Stewart has spoken out on the logical fallacy equating criticism of Israel with hating Israel, hating Jews, or, if you’re Jewish, hating yourself. In 2014 he told The Hollywood Reporter:
“Look, there’s a lot of reasons why I hate myself — being Jewish isn’t one of them…. So when someone starts throwing that around, or throwing around you’re pro-terrorist, it’s more just disappointing than anything else. I’ve made a living for 16 years criticizing certain policies that I think are not good for America. That doesn’t make me anti-American. And if I do the same with Israel, that doesn’t make me anti-Israel. “
He also took on this same problem during a show from July 2014 called, “We Need to Talk about Israel.” In the segment, Stewart attempts to talk to his audience about Israel but is rudely interrupted by correspondents who pop up from under his desk and shriek things like, “What — Israel isn’t supposed to defend itself?” and “self-hating Jew!”
Self-hating Jew or not, during the sixteen years he’s been at the helm of The Daily Show, Stewart has called bullshit where he sees it, whether it’s in Israel or the U.S, from Jews and non-Jews alike. In a segment titled “Oy Voted,” from March 18 of this year, Stewart responded to Benjamin Netanyahu’s racist, fear-mongering Get Out the Vote campaign before the Israeli election. “How dare you gin up racist fears of minority turnout for short-term political gain… That’s our thing,” he said. “You know what? Now you’ve got a copyright infringement suit on your hands, pal!”
Another example can be found in January 2014’s “Let’s Break a Deal,” in which Stewart mocks U.S. politicians for being beholden to the pro-Israel lobby. In the segment, Stewart wonders why Democrats would threaten to undermine a deal with Iran by pushing for more sanctions and mocks the way the U.S. Government treats Israel like an American state: “The senators from the Great State of Israel are against it and we don’t want to go against the senators from the Great Sta.. wait a minute that’s not in our country that’s a whole other country entirely,” he begins. “Why do we have to listen to them? I mean Israel is our ally and I guess Iran is pretty provocative….”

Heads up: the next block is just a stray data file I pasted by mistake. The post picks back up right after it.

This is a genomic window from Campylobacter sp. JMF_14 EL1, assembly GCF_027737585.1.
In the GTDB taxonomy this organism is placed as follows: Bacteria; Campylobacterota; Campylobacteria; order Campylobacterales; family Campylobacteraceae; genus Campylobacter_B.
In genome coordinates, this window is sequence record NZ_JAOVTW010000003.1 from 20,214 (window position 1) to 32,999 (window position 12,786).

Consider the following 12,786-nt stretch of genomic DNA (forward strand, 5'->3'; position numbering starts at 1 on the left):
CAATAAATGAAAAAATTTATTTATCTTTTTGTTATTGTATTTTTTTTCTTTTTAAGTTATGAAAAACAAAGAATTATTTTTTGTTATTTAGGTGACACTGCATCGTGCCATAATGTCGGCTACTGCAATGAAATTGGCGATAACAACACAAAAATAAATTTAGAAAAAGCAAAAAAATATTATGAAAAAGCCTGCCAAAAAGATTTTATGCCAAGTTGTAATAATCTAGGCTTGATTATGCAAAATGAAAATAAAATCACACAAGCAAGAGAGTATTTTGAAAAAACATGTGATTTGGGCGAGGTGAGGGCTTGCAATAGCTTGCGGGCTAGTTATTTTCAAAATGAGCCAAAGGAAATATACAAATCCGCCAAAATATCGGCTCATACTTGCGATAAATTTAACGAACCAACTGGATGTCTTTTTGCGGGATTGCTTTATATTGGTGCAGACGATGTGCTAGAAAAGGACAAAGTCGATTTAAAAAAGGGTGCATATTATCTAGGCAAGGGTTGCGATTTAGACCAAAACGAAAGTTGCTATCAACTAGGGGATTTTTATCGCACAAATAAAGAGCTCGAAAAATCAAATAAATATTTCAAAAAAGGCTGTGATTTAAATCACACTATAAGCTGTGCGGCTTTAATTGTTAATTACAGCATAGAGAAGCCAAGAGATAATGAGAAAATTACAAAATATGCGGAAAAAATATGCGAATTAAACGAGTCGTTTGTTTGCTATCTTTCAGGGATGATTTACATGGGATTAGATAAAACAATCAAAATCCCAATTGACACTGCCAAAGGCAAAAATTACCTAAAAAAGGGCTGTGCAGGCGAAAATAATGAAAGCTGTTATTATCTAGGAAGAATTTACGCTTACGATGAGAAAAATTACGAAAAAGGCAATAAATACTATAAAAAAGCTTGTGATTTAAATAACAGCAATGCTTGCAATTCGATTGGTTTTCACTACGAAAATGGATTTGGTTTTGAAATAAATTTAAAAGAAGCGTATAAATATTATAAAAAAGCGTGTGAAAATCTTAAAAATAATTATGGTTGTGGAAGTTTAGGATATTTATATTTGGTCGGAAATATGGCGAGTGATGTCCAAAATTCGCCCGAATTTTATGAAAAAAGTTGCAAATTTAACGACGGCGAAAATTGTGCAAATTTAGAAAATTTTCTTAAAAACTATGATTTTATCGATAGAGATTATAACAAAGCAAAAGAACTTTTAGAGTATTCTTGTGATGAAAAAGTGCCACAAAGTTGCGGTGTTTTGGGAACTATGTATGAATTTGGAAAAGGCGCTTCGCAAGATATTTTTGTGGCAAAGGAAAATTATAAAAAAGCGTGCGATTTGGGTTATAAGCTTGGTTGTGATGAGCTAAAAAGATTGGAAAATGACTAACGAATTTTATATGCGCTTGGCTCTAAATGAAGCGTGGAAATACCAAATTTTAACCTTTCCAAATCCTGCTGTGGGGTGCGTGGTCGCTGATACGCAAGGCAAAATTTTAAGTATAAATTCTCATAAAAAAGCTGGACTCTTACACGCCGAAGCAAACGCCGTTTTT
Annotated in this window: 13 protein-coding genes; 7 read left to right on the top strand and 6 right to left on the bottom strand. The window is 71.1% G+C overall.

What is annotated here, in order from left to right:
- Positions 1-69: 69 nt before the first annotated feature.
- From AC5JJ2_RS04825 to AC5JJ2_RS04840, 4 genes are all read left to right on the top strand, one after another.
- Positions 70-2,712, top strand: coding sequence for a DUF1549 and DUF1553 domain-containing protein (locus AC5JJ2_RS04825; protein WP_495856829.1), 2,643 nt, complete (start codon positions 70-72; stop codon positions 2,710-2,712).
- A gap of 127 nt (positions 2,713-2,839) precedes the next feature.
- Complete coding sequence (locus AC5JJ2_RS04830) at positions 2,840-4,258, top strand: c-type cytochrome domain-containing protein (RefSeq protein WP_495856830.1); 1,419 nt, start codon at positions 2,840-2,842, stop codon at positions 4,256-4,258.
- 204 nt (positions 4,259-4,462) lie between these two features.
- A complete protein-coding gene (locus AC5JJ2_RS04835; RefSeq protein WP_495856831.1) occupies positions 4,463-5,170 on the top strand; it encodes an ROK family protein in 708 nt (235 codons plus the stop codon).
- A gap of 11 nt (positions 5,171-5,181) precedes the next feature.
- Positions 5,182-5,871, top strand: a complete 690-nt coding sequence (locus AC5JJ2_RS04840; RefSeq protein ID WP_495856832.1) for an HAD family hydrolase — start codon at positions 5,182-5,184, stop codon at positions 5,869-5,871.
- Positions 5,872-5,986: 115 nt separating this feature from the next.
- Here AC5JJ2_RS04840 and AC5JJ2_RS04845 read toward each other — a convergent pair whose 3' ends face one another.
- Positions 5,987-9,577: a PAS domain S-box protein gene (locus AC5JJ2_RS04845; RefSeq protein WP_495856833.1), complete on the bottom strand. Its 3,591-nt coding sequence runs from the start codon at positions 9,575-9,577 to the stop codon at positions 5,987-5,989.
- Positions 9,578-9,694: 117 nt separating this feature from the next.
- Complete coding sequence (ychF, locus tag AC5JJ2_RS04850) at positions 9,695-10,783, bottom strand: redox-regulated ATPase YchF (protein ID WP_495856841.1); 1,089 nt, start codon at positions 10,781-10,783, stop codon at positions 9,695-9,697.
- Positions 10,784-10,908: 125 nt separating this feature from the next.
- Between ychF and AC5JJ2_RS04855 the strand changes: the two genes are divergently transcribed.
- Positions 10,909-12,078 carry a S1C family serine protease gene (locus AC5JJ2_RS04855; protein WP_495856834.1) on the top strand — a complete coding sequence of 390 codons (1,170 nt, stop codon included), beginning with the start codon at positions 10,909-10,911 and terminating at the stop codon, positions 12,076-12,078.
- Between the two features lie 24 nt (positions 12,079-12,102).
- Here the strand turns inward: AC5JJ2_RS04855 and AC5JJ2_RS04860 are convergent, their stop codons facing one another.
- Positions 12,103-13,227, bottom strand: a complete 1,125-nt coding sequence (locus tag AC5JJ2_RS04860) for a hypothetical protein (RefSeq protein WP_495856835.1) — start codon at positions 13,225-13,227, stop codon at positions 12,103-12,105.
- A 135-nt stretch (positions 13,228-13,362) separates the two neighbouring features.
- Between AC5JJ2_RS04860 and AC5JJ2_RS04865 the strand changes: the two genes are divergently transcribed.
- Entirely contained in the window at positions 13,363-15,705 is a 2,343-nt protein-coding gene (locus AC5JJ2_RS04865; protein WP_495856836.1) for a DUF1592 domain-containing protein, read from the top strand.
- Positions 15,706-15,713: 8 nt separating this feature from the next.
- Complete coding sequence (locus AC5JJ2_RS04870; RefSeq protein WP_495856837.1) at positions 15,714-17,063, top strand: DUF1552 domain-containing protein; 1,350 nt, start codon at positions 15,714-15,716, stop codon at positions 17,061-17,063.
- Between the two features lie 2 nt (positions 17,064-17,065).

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Though Stewart has, perhaps, been able to stay so committed to his principles because his white, Ashkenazi, New York/New Jersey-accented shtick affords him a license only awarded to ethnic insiders, Trevor Noah does not enjoy such protections. (The 31-year-old comedian, the son of a Black South African woman and a white Swiss man is a quarter Jewish but does not identify as such.) But he has something else that makes his voice just as, if not more, important, than Stewart’s: First-hand experience of apartheid.
During a December 2014 appearance as a contributor on The Daily Show, for instance, Noah compared the institutionalized but unofficial racism of the United States with the codified apartheid system of South Africa: “I never thought I’d be more afraid of police in America than in South Africa,” he began. “The United States right now incarcerates more African-Americans as a percentage than Apartheid South Africa did. The race gap in wealth in the United States right now… [is] greater than the Black-white gap was in apartheid South Africa…. [And] Here’s the amazing part: For South Africa to achieve that kind of Black-white wealth gap, we had to construct an entire apartheid state, denying Blacks the right to vote or own property. But you did it without even trying.”
Noah’s experience of apartheid would, and could, make him a powerful voice on the Israeli-Palestinian conflict. (Even people uncomfortable with using the term apartheid to describe Israel’s systemic oppression of Palestinians and Israeli Arabs have to admit the two countries share certain similarities.) If he does, Jews and non-Jews would be wise to stand back and recognize that there’s nothing anti-Semitic about calling out bigotry, hate, and aggression, whether we’re talking about apartheid-era South Africa or today’s State of Israel.